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House prices in a quarter of the UK’s largest cities are still struggling to surpass pre-crisis levels, Hometrack figures have shown.

In its latest UK cities house price index released today (28 August), the property market analysts found prices in Belfast, Liverpool and Aberdeen were still lower than in July 2008.

Prices in Northern Ireland’s capital were 28 per cent lower than they were a decade ago, now at £129,629.

Compared with data from July 2008, Newcastle and Glasgow have seen weak growth – at 3 per cent and 1 per cent respectively.

In contrast, the average value of properties in Cambridge has increased by 70 per cent to £432,410 and London prices have grown by 65 per cent to an average of £483,792.

Meanwhile averages prices in Oxford have grown by 55 per cent to £411,900 and in Bristol they have grown by 53 per cent to £280,200.

Richard Donnell, insight director at Hometrack, said while 2008 was the year house prices fell at their fastest rate, they continued to fall for a further three to four years in weaker markets.

He said: “These past 10 years would have been difficult for many homeowners living in these cities, with low prices, weak growth making it difficult to move homes for work or to up-size to accommodate growing families.”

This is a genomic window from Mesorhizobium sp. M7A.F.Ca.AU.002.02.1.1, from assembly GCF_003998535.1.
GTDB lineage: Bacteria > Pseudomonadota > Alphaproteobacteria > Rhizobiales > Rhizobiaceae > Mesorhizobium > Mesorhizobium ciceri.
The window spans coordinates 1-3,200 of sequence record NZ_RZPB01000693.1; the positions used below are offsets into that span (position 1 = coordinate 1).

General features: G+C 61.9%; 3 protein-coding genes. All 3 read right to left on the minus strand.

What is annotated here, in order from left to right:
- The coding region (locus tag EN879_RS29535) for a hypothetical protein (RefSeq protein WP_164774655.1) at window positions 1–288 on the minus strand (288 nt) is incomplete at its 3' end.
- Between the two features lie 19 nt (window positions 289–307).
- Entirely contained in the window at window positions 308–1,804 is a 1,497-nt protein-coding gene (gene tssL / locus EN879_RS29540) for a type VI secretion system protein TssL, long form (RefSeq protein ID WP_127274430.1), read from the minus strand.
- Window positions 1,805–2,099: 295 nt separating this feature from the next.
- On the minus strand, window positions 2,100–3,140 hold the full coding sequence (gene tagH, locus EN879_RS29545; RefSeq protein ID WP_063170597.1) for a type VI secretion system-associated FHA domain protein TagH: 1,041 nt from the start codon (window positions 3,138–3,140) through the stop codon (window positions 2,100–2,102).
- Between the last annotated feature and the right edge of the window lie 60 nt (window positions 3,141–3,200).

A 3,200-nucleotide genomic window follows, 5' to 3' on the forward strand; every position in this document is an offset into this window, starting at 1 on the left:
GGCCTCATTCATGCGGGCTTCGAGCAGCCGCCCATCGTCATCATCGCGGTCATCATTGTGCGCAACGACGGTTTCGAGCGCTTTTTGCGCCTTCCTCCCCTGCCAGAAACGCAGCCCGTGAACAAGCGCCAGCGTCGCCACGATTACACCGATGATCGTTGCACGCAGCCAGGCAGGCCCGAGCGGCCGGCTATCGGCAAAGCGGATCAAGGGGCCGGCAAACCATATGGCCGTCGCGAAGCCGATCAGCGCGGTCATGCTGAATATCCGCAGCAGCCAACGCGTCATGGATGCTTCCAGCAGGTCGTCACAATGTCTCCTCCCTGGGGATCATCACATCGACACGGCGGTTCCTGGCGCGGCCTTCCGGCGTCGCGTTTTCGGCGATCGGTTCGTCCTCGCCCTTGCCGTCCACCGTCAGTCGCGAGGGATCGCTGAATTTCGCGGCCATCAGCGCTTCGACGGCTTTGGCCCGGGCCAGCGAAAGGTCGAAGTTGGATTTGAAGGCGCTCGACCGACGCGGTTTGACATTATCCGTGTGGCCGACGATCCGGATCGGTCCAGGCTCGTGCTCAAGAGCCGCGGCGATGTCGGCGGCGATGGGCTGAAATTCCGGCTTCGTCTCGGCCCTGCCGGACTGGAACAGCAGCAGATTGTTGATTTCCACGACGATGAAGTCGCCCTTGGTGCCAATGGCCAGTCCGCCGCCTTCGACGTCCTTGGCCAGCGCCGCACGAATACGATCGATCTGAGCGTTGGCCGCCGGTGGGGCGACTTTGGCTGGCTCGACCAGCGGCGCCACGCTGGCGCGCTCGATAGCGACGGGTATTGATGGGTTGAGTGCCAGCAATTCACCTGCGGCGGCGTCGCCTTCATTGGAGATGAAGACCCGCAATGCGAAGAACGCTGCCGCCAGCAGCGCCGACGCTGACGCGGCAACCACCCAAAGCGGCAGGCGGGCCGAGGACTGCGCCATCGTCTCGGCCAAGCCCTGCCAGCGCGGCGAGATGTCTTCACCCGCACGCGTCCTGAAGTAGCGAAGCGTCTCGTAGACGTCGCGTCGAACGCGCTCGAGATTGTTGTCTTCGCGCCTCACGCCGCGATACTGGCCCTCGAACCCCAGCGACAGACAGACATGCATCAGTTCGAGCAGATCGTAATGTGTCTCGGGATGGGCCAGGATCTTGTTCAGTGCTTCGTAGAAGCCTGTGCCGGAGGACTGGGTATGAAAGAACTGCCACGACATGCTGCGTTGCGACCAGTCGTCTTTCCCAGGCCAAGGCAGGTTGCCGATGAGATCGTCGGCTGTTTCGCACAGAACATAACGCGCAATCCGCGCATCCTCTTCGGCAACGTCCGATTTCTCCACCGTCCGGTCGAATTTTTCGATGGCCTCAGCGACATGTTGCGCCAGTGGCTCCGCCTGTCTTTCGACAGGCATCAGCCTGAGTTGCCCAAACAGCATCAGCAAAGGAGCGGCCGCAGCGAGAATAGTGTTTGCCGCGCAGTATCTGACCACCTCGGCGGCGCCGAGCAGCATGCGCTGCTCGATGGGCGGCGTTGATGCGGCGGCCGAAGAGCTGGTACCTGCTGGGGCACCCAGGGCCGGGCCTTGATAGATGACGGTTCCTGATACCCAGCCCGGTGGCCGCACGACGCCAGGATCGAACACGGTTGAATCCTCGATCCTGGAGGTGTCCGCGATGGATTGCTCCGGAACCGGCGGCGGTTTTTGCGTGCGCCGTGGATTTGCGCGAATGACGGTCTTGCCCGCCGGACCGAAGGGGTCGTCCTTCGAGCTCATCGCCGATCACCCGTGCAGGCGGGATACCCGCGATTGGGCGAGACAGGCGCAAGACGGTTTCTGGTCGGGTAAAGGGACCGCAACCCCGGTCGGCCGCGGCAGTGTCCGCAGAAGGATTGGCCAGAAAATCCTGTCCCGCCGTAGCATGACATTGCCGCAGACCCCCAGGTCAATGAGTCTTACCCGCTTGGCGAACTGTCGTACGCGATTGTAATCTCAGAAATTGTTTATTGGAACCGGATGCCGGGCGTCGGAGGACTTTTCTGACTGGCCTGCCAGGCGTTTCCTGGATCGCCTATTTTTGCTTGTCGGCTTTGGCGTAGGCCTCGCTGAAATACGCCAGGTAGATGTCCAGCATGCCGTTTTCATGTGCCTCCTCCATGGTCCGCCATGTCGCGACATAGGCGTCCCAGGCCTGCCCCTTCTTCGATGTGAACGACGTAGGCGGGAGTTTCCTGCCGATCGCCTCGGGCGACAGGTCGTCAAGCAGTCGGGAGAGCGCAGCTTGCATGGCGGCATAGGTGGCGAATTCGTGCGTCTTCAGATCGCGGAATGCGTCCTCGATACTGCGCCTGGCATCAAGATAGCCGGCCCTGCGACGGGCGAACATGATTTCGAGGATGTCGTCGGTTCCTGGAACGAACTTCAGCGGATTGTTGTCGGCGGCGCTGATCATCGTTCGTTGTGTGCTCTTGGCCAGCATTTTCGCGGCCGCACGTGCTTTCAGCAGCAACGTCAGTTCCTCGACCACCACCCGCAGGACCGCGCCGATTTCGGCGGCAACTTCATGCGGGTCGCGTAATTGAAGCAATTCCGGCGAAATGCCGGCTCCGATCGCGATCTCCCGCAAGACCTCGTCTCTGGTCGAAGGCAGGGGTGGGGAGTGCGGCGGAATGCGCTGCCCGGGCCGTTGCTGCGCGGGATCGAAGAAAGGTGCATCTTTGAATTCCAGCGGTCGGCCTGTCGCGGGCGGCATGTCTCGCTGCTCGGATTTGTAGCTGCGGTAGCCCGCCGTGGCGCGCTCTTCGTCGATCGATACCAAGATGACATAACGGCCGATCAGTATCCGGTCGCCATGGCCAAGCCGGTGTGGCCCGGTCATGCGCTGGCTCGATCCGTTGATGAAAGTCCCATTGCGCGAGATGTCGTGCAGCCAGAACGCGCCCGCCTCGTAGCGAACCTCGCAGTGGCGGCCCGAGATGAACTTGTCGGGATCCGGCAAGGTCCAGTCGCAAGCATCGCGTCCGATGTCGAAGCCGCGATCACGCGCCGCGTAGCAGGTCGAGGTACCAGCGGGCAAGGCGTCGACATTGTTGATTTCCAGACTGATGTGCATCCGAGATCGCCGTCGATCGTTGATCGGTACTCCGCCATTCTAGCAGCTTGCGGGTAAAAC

Mr Donnell said stronger performance in Cambridge, London, Bristol and Oxford have been driven by stronger economic growth, a broader base of demand for housing and limited availability of homes for sale.

He added: “However, these cities are now registering the weakest annual rate of growth as tax changes impacting investor and affordability pressures impact demand and the level of house price growth.”

Hometrack’s index reported UK house prices had risen by 4.2 per cent in the past year, mainly driven by growth in medium-sized cities such as Nottingham and Leicester.

In fact Nottingham saw the highest level of year-on-year increase to July 2018, with average house prices rising by 7.5 per cent to £152,000.

In the 12 months to July 2018 average house prices in London fell by 0.1 per cent while in Aberdeen they fell by 4 per cent.

Steve Seal, director of sales and marketing at Bluestone Mortgages, said figures from the past decade showed the vast regional differences in the UK housing market and suggested the only real solution was to increase the UK’s housing supply.

He recognised that in the meantime schemes like Help to Buy continued to provide much-needed support for first-time buyers hoping to step onto the property ladder.

Mr Seal said: “There is, however, another group of borrowers we need to consider; those with irregular incomes or a weak credit history, as these customers are often unable to obtain mainstream financial support.

“Real life is full of unforeseen bumps and a one-off event should not have a permanent bearing on someone’s ability to borrow – instead, lenders need to take the time to recognise the underlying circumstances and offer solutions accordingly.”

FT Adviser

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